External Disk Storage Market Dodges Recession Effects

 
 
By Chris Preimesberger  |  Posted 2008-12-05 Email Print this article Print
 
 
 
 
 
 
 

Researcher IDC reports that third-quarter factory revenues posted solid growth of 8.8 percent year over year, totaling $4.9 billion in the quarter. The total disk storage systems market grew to $6.6 billion in revenues, up 1.1 percent from the same period a year ago. Total disk storage systems capacity shipped reached 2,170 petabytes-whopping growth of 41.7 percent.

Zigzagging Wall Street numbers may be giving investors indigestion, the mortgage and credit card markets may be in tatters, and the auto industry may be on the verge of collapse. But the IT disk storage market keeps chugging along well into the black as if the macroeconomy were just fine.

Researcher IDC reported Dec. 5 in its Q3 2008 Worldwide Disk Storage Systems Quarterly Tracker that factory revenues posted solid growth of 8.8 percent year over year, totaling $4.9 billion in the quarter.

In the three-month period from July 1 to Sept. 30, the total disk storage systems market grew to $6.6 billion in revenues, up 1.1 percent from the same period a year ago. Total disk storage systems capacity shipped reached 2,170 petabytes-which represents whopping growth of 41.7 percent year over year.

EMC kept the lead it has had for more than three years in the external disk storage systems market with 23.0 percent revenue share in the third quarter. IBM and Hewlett-Packard were second and third, respectively, with 12.7 percent and 12.5 percent shares.

Dell was fourth with 9.1 percent, and NetApp and Hitachi Data Systems finished fifth and sixth with 8.2 percent and 8.0 percent revenue shares, respectively.

Among the top five disk storage suppliers, EMC and NetApp posted the highest year-over-year revenue growth during 2Q08, with 16.2 percent and 13.8 percent growth, respectively. EMC's revenue growth rate was up about 3 percent from last quarter alone and has now posted 21 consecutive double-digit growth quarters.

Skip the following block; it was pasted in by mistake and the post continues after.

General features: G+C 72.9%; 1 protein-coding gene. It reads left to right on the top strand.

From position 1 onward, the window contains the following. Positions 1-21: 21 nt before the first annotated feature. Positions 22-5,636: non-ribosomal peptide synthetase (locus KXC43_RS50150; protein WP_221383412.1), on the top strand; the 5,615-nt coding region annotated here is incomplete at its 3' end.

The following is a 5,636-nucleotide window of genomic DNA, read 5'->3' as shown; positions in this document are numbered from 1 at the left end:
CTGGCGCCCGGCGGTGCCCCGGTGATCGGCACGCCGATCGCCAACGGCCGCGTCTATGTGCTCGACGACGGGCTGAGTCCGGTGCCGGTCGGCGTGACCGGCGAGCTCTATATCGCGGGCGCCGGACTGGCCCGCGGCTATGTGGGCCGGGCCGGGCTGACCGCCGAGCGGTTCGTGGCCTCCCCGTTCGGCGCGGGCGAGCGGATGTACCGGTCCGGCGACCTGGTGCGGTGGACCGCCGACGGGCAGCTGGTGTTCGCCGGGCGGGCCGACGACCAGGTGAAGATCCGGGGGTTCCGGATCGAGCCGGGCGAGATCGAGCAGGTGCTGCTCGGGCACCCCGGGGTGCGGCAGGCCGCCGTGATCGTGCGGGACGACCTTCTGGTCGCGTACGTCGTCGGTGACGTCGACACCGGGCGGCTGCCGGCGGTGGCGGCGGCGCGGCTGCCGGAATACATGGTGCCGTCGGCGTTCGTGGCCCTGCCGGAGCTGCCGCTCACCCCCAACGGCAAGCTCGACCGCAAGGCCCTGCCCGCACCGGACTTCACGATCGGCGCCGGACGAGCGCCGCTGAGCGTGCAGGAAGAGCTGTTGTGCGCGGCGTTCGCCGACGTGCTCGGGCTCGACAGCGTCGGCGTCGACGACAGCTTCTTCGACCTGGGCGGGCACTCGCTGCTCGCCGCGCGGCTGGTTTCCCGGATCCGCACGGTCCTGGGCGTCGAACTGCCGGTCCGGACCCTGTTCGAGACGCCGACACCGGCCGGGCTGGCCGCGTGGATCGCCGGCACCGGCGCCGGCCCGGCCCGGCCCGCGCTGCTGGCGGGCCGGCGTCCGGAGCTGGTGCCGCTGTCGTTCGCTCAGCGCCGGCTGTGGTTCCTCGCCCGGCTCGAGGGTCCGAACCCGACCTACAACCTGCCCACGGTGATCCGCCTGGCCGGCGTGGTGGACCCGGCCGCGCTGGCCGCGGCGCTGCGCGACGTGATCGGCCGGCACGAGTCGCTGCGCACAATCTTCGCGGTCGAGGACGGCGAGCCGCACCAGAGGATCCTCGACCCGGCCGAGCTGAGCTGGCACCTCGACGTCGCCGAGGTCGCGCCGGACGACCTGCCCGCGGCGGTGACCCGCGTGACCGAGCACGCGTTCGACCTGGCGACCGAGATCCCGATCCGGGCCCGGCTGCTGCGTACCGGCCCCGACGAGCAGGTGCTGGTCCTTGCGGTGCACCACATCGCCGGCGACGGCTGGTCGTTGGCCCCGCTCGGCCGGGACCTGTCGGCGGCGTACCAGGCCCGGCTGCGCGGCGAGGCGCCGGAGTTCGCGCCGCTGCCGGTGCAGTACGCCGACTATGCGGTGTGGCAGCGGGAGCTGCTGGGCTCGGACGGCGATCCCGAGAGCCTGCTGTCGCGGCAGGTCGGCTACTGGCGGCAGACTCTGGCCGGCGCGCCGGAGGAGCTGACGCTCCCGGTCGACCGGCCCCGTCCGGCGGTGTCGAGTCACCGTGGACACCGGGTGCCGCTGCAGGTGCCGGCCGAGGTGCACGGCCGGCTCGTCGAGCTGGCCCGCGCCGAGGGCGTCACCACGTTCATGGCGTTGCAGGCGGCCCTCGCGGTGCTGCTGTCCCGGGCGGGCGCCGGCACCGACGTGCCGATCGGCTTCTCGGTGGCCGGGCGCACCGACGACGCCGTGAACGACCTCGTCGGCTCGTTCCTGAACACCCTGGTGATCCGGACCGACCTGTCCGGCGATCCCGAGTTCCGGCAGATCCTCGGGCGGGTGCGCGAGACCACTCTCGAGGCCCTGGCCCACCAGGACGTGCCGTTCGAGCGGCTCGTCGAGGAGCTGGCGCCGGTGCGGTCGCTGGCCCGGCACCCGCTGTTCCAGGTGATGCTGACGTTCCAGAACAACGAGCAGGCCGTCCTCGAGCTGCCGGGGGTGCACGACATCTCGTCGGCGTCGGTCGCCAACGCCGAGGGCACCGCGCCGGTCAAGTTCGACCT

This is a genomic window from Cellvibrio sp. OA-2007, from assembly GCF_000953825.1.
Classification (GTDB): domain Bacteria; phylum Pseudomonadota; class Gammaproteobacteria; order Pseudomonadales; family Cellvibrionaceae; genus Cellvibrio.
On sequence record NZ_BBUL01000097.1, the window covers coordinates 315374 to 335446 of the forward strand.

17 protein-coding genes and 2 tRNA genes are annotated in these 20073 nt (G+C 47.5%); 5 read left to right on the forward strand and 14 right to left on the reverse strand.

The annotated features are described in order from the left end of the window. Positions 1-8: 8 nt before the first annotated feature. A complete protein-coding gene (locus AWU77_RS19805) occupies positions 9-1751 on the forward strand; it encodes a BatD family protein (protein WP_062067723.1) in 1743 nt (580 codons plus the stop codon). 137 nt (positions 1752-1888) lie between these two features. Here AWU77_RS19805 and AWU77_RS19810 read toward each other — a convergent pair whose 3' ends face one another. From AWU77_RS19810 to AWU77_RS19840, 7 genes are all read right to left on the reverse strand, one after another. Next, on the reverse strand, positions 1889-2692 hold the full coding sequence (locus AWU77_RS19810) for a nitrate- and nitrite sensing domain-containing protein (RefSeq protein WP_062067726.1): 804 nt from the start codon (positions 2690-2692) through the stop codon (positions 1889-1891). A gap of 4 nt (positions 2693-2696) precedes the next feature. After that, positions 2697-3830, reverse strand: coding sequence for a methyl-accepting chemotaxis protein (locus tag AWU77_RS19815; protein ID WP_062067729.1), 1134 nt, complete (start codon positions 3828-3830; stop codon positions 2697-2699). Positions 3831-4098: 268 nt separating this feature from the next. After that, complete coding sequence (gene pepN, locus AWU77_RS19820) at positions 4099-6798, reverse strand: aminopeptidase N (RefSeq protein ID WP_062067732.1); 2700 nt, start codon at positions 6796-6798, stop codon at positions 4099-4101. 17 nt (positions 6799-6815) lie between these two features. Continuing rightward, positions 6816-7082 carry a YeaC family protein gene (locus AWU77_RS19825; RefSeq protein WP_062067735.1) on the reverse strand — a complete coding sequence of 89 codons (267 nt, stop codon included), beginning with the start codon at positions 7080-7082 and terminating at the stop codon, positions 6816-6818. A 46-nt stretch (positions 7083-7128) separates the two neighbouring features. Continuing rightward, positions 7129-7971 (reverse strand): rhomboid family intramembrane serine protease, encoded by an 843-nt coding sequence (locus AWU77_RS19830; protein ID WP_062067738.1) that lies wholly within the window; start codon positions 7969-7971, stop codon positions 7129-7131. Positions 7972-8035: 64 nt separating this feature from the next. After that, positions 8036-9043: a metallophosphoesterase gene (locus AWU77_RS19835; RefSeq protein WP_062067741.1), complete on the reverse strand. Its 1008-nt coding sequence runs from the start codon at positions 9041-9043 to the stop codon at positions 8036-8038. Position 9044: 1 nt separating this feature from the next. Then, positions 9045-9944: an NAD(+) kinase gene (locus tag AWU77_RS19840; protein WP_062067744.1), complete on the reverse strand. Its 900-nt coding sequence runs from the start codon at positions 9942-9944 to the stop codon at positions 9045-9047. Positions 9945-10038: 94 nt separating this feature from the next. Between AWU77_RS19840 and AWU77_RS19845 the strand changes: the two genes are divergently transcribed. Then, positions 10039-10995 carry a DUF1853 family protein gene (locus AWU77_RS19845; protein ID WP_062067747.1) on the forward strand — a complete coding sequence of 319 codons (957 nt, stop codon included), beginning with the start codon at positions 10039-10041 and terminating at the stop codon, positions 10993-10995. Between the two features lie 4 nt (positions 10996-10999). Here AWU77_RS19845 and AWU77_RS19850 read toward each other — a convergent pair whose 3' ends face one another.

Analysts: Disk Storage Growth Not Slowing Down

IT analysts are in agreement that disk storage purchasing isn't going to slow down anytime soon, largely because the total volume of data is increasing at a 50 to 70 percent yearly rate.

"We expect that the storage sector, particularly external storage, will continue doing well compared to other segments of the market," Natalya Yezhkova, research manager in storage systems at IDC, told me.

"There are strong drivers for the market growth; besides all the usual suspects [e-mail, databases, files, etc.], there are growing segments of data protection, data archive and fixed content [videos, digital photos, etc.] that will continue boosting demand for storage capacity."

IDC's surveys have indicated that storage is one of the last categories in which end users will cut spending as needed, Yezhkova said.

"The only caveat to this: Users might start to invest more-not just in raw capacity, but on tools that would help to maximize storage utilization [e.g., thin provisioning, data deduplication and storage virtualization]," Yezhkova said.